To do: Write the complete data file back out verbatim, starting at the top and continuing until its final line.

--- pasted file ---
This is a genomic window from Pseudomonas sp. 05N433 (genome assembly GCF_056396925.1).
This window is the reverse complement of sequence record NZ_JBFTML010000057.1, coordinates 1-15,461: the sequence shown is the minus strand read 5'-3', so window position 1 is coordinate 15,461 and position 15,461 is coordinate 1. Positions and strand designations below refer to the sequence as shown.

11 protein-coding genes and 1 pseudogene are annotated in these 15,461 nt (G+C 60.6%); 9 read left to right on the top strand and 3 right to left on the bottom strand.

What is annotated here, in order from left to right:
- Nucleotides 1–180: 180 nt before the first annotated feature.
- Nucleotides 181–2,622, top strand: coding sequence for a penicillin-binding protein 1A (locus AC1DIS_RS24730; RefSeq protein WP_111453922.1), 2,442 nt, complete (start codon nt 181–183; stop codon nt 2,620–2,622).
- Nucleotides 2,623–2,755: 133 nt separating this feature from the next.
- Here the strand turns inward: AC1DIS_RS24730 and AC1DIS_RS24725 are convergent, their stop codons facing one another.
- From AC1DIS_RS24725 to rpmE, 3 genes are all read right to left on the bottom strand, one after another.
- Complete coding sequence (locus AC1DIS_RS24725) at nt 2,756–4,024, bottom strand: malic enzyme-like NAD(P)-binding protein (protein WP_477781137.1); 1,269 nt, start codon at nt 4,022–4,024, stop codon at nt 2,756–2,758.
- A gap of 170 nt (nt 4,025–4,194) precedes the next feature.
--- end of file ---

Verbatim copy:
This is a genomic window from Pseudomonas sp. 05N433 (genome assembly GCF_056396925.1).
This window is the reverse complement of sequence record NZ_JBFTML010000057.1, coordinates 1-15,461: the sequence shown is the minus strand read 5'-3', so window position 1 is coordinate 15,461 and position 15,461 is coordinate 1. Positions and strand designations below refer to the sequence as shown.

11 protein-coding genes and 1 pseudogene are annotated in these 15,461 nt (G+C 60.6%); 9 read left to right on the top strand and 3 right to left on the bottom strand.

What is annotated here, in order from left to right:
- Nucleotides 1–180: 180 nt before the first annotated feature.
- Nucleotides 181–2,622, top strand: coding sequence for a penicillin-binding protein 1A (locus AC1DIS_RS24730; RefSeq protein WP_111453922.1), 2,442 nt, complete (start codon nt 181–183; stop codon nt 2,620–2,622).
- Nucleotides 2,623–2,755: 133 nt separating this feature from the next.
- Here the strand turns inward: AC1DIS_RS24730 and AC1DIS_RS24725 are convergent, their stop codons facing one another.
- From AC1DIS_RS24725 to rpmE, 3 genes are all read right to left on the bottom strand, one after another.
- Complete coding sequence (locus AC1DIS_RS24725) at nt 2,756–4,024, bottom strand: malic enzyme-like NAD(P)-binding protein (protein WP_477781137.1); 1,269 nt, start codon at nt 4,022–4,024, stop codon at nt 2,756–2,758.
- A gap of 170 nt (nt 4,025–4,194) precedes the next feature.